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Georgia: Riot police clear 'foreign agents' bill protesters

April 16, 2024

Riot police aimed to remove protesters from outside the Soviet-era Parliament building in Tbilisi. Lawmakers have approved for further reading a draft bill of the Russian-style "foreign agents" bill.

Protesters wave Georgian national flags as they gather outside the parliament building in Tbilisi, Georgia, Tuesday, April 16, 2024.
A crowd of protesters gathered outside the Soviet-era Parliament building to condemn the Russian-style 'foreign agents' billImage: Shakh Aivazov/AP Photo/picture alliance

Riot police started on Tuesday evening to clear protests organized outside Georgia's Parliament building in Tbilisi, as lawmakers approved a draft of a controversial NGO bill for further reading.

Thousands of protesters gathered for the second day outside Parliament, decrying the Russian-style "foreign agents" bill.

Police used pepper spray against the protesting crowds, with water cannon kept on standby. The Interior Ministry announced on social media that 11 people had been detained.

The controversial bill stipulates that non-commercial organizations and news media that receive 20% or more of their funding from overseas would have to register as "pursuing the interests of a foreign power."

What happened at the protests?

Inside parliament, the controversial bill received 78 votes in favor of further debate, with only 25 votes against. The ruling Georgian Dream party holds a commanding majority in the legislature and can pass it without support from the opposition.

Videos shared on social media purportedly showed riot police rushing toward protesters outside the Soviet-era building, in an attempt to break them up.

Georgians rally against ruling party's foreign funding bill

Thousands rallied outside the parliament, shouting: "No to the Russian law."

Hindrance to EU membership?

Speaking from the Tuesday protest, DW reporter Maria Katamazde said critics of the bill fear that if it passes, "it would be impossible for them to be an EU member one day."

Katamazde said authorities argue the bill aims at "transparency" regarding funds received by civil society organizations and that "they want to act independently, and not look at Brussels and Washington in that regard."

One protester told DW: "If they adopt the law, this will change the relationship between Georgia and Europe radically. This is what our European partners and friends are telling us directly: If we adopt the bill, it will be hard for our country to pursue European integration."

Another protester said, "These kinds of laws are going to make us closer to Russia. Russian politicians even welcomed this legislative initiative. We don't want it, because we want to cooperate with the West."

One Tbilisi local who was in favor of the bill, however, said it was "essential to adopt the foreign agent law. Why hasn't the government adopted it earlier? The revenues (those of NGOs and civil society groups) should be under absolute control."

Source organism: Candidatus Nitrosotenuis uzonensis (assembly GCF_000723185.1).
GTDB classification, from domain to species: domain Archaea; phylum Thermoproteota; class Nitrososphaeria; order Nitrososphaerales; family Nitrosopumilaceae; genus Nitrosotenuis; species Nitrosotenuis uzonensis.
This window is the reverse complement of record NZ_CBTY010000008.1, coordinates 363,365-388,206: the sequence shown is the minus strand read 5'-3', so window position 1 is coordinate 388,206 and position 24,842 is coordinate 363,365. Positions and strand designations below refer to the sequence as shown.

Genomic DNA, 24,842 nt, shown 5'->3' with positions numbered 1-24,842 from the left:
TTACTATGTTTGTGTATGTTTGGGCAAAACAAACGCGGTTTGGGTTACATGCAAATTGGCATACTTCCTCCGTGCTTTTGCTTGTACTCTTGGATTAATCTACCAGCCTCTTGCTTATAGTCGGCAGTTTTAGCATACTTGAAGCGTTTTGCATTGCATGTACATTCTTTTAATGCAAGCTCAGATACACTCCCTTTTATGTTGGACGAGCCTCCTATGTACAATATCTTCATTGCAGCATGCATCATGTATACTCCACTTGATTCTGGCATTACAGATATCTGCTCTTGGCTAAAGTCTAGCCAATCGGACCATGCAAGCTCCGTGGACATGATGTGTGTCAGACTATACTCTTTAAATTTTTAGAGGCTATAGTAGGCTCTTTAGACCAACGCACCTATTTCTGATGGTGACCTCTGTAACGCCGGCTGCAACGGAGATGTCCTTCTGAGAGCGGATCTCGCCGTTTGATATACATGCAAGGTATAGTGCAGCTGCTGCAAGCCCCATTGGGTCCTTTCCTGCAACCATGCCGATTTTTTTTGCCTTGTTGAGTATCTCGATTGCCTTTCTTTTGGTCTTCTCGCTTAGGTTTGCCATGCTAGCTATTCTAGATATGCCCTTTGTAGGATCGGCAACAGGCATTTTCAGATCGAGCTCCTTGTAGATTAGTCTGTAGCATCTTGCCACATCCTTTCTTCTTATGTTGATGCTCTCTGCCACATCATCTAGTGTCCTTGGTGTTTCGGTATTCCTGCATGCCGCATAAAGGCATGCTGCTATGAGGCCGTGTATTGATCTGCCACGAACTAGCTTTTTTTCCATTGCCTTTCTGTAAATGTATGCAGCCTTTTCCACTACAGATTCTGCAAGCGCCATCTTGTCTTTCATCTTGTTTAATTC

Calls for calm

The Georgian Interior Ministry called on protesters around parliament to follow security orders and "refrain from violent actions," saying that one of its employees has been injured.

The ministry warned that "if rally participants continue their illegal actions, the Ministry of Internal Affairs will administer special measures defined by law."

On Monday, police detained 14 people from another protest, which also saw thousands join forces against the controversial bill. 

Why are protests taking place against the bill?

The bill bears stark similarities to a Russian law notorious for facilitating the suppression of dissent.

The European Union, which gave Georgia candidate status in December, has said the draft law is "incompatible" with the bloc's values.

On Tuesday, European Council President Charles Michel said the law was inconsistent with "Georgia's EU aspiration and its accession trajectory." He also warned that enacting the bill would "bring Georgia further away from the EU and not closer."

Other Western states have also criticized the bill.

Police block protesters gathered outside the parliament building in Tbilisi, Georgia, on Tuesday, April 16, 2024.
Riot police tried to break up the protestsImage: Shakh Aivazov/AP Photo/picture alliance

President vows to veto bill

Georgia's pro-EU President Salome Zourabichvili has vowed to veto the bill if it is passed by Parliament.

"Georgia will not surrender to re-Sovietization," she said on social media. The mountainous Caucasus country is a former Soviet republic.

However, her term is set to end later this year. Under Georgia's constitution changes, the next president will be named by an electoral college that includes all members of parliament.

Mass protests as Russia-style law revived in Georgia

The bill is a slightly tweaked version of a similar proposal last year to designate such groups as "agents of foreign influence," which authorities abandoned following angry protests.

"But we can see already that they [authorities] are very very persistent with that and they are very dedicated to make it work this time round," DW's Katamazde said.

rmt/sms (AFP, Reuters)